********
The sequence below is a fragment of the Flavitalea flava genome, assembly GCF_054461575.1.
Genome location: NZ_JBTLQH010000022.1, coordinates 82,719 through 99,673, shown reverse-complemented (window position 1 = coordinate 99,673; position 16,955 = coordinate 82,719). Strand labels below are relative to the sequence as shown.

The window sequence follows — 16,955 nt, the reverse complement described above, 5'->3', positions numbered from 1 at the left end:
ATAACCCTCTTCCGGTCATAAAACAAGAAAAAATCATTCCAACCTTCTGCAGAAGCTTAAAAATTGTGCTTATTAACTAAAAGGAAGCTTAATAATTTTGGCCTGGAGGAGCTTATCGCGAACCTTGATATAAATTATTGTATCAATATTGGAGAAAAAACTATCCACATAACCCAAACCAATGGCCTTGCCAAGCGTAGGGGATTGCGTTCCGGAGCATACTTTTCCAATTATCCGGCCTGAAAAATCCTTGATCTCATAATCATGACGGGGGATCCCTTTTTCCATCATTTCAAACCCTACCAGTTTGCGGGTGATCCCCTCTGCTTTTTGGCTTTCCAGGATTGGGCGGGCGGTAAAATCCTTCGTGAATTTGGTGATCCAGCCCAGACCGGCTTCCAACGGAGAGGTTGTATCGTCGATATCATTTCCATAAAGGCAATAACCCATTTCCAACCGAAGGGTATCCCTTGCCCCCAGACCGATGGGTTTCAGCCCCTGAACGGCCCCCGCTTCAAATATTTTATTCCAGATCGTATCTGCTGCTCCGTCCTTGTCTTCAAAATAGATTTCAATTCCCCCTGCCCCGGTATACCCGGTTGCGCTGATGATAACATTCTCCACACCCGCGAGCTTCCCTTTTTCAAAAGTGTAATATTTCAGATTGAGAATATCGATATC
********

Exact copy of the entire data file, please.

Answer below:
The sequence below is a fragment of the Flavitalea flava genome, assembly GCF_054461575.1.
Genome location: NZ_JBTLQH010000022.1, coordinates 82,719 through 99,673, shown reverse-complemented (window position 1 = coordinate 99,673; position 16,955 = coordinate 82,719). Strand labels below are relative to the sequence as shown.

The window sequence follows — 16,955 nt, the reverse complement described above, 5'->3', positions numbered from 1 at the left end:
ATAACCCTCTTCCGGTCATAAAACAAGAAAAAATCATTCCAACCTTCTGCAGAAGCTTAAAAATTGTGCTTATTAACTAAAAGGAAGCTTAATAATTTTGGCCTGGAGGAGCTTATCGCGAACCTTGATATAAATTATTGTATCAATATTGGAGAAAAAACTATCCACATAACCCAAACCAATGGCCTTGCCAAGCGTAGGGGATTGCGTTCCGGAGCATACTTTTCCAATTATCCGGCCTGAAAAATCCTTGATCTCATAATCATGACGGGGGATCCCTTTTTCCATCATTTCAAACCCTACCAGTTTGCGGGTGATCCCCTCTGCTTTTTGGCTTTCCAGGATTGGGCGGGCGGTAAAATCCTTCGTGAATTTGGTGATCCAGCCCAGACCGGCTTCCAACGGAGAGGTTGTATCGTCGATATCATTTCCATAAAGGCAATAACCCATTTCCAACCGAAGGGTATCCCTTGCCCCCAGACCGATGGGTTTCAGCCCCTGAACGGCCCCCGCTTCAAATATTTTATTCCAGATCGTATCTGCTGCTCCGTCCTTGTCTTCAAAATAGATTTCAATTCCCCCTGCCCCGGTATACCCGGTTGCGCTGATGATAACATTCTCCACACCCGCGAGCTTCCCTTTTTCAAAAGTGTAATATTTCAGATTGAGAATATCGATATC